EXCLUSIVE: The Motion Picture Association saw an increase in its revenue in 2021, boosted by a rise in membership dues and those from an international anti-piracy coalition.

The industry trade and lobbying organization posted a deficit of $340,291, far less than the $4.2 million shortfall from a year earlier, according to the latest tax filing with the Internal Revenue Service.

Revenue increased to $67.7 million, from $62.9 million a year earlier.

The increase was due to a number of factors, including a rise in the membership dues collected from major studio members. Those rose to $54.9 million, from $51.4 million a year earlier. A spokeswoman said that because of a lower surplus carry forward in 2021, more dues were collected from members. Also impacting revenues were the composition of the membership, as well as member-requested initiatives.

The MPA also reported increased revenue from the Alliance for Creativity and Entertainment, with $5.78 million vs. $4.14 million a year earlier. That was due to additional dues, as a new member was added to ACE: Apple TV+. The alliance was launched in 2017 as a coalition to fund legal efforts to shut down infringing sites.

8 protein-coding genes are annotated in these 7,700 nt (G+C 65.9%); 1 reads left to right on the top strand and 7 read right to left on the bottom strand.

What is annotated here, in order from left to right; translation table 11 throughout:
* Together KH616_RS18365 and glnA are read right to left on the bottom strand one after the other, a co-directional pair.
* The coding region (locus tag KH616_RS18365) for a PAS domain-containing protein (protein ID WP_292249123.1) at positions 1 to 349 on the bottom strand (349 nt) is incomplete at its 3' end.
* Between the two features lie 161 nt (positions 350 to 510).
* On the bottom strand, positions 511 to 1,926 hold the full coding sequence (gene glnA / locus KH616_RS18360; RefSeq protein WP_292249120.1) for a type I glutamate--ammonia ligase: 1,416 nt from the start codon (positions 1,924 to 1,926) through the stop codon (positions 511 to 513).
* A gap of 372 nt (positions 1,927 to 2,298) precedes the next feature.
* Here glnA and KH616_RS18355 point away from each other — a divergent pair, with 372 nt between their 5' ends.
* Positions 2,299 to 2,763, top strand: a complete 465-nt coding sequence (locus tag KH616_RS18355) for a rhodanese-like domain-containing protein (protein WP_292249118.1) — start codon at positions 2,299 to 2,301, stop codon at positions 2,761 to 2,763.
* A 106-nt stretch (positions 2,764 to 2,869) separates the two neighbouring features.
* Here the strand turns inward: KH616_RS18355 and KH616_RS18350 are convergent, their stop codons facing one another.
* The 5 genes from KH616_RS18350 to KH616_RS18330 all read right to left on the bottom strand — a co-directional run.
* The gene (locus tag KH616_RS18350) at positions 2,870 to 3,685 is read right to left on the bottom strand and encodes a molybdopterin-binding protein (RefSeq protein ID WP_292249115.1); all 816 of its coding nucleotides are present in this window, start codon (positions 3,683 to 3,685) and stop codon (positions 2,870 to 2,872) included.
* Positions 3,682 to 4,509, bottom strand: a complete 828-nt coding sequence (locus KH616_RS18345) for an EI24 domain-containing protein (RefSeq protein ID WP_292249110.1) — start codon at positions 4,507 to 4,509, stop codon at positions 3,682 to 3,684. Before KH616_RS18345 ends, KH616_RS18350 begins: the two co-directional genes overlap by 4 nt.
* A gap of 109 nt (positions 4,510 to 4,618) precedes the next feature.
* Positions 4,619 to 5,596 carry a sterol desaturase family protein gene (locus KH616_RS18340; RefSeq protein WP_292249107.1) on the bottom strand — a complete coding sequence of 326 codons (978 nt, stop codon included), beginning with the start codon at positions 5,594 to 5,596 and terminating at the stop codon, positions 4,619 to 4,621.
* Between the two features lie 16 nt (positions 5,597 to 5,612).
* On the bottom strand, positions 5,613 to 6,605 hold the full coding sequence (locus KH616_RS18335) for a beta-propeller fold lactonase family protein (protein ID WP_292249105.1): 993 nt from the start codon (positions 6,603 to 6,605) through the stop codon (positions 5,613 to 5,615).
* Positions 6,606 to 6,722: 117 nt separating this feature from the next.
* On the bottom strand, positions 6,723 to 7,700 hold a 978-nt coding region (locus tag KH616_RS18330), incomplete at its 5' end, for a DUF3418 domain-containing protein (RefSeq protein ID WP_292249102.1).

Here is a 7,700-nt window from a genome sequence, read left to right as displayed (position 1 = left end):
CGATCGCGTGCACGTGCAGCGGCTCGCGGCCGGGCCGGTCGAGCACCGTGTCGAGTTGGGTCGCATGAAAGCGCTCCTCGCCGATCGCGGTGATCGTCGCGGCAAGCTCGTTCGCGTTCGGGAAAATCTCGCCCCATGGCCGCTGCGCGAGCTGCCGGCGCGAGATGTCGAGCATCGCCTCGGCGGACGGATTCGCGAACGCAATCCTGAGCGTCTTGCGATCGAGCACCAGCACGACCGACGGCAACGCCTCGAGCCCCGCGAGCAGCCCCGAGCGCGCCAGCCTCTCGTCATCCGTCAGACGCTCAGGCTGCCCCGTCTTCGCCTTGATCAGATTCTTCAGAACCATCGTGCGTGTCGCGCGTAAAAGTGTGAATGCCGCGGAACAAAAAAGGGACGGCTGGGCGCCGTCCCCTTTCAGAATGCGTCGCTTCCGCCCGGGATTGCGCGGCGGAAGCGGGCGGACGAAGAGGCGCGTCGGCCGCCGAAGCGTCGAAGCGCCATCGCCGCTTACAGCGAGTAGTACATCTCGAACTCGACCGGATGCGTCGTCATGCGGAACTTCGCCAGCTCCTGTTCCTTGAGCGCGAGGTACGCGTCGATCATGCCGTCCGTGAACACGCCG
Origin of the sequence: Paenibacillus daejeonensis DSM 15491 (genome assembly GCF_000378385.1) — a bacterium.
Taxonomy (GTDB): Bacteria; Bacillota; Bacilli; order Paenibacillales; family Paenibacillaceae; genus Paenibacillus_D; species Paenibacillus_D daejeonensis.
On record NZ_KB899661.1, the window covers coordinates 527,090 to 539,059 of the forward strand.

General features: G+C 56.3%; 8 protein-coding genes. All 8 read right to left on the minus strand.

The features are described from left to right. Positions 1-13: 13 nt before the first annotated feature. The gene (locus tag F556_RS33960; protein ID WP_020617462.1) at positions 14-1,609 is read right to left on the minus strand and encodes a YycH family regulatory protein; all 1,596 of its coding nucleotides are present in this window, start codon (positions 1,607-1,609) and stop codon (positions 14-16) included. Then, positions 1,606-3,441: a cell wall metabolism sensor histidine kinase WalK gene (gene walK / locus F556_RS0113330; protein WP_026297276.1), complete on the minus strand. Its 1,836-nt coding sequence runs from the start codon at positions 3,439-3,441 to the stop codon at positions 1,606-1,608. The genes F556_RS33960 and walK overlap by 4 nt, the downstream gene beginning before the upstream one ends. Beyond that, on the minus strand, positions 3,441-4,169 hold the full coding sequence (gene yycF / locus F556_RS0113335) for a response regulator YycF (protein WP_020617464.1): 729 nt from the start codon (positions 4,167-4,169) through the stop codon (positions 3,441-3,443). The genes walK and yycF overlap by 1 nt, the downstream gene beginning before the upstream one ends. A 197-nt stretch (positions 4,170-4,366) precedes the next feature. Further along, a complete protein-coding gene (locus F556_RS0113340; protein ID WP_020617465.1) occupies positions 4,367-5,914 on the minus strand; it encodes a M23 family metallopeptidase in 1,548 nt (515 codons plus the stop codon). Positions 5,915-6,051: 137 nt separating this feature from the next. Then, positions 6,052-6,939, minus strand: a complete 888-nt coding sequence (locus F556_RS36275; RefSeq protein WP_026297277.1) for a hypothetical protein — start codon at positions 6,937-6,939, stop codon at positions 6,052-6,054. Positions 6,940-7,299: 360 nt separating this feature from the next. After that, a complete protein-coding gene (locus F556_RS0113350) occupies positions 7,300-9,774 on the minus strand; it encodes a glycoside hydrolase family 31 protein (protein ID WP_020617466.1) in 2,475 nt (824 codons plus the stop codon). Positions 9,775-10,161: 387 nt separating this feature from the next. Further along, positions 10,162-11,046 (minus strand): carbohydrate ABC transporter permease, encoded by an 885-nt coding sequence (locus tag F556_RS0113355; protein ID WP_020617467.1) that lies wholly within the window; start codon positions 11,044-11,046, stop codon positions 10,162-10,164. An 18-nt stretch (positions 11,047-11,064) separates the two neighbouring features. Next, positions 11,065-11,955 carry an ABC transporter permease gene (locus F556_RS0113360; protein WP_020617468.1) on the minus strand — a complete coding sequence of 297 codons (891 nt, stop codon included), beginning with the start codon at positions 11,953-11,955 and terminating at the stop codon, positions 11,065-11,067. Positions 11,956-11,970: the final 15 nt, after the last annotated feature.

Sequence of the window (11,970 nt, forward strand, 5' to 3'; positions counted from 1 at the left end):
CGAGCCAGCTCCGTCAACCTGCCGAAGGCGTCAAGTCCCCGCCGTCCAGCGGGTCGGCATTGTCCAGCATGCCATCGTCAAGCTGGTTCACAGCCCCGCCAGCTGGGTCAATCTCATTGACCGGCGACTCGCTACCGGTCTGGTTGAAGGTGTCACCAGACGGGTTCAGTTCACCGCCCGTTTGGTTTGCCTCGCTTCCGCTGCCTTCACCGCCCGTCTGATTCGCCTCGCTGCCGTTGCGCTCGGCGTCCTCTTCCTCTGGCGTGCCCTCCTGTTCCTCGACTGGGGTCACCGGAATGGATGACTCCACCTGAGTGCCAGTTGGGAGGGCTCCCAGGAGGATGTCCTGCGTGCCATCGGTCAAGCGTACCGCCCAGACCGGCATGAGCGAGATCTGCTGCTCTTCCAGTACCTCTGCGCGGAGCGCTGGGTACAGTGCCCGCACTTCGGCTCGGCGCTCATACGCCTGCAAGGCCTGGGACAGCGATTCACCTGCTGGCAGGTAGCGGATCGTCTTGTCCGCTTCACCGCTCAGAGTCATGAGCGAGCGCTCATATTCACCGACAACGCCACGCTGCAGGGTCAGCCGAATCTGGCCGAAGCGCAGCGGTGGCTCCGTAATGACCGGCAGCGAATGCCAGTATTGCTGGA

Expenses in 2021 rose to $68 million, from $67 million a year earlier.

Overall salaries for MPA employees rose, but the organization also posted a decline in areas such as legal and lobbying expenses.

The overall compensation to MPA Chairman and CEO Charles Rivkin was almost $3.3 million, slightly higher than a year earlier. That includes base compensation of $2.24 million and $1 million in bonus and incentives.

As a 501(c)6 nonprofit, the MPA and other trade associations are required to make public filings with the IRS each year, listing such things as revenue, salaries and contributions to other organizations and political committees.

The MPA’s revenue from fees collected for its film-rating service remained at almost $4.3 million.

The tax forms also showed an increase in grants to foundations and nonprofits. The largest, at $1 million, went to Carnegie Mellon University, which has been doing research on piracy and technology. Another organization, the Copyright Alliance, received $550,000.

Other contributions went to groups such as Grover Norquist’s Americans for Tax Reform and limited government group The Free State Foundation, along with civil and voting rights organizations like Al Sharpton’s National Action Network and Voto Latino. The MPA also has contributed to both parties, with $175,000 each to the Republican and Democratic governors’ association.


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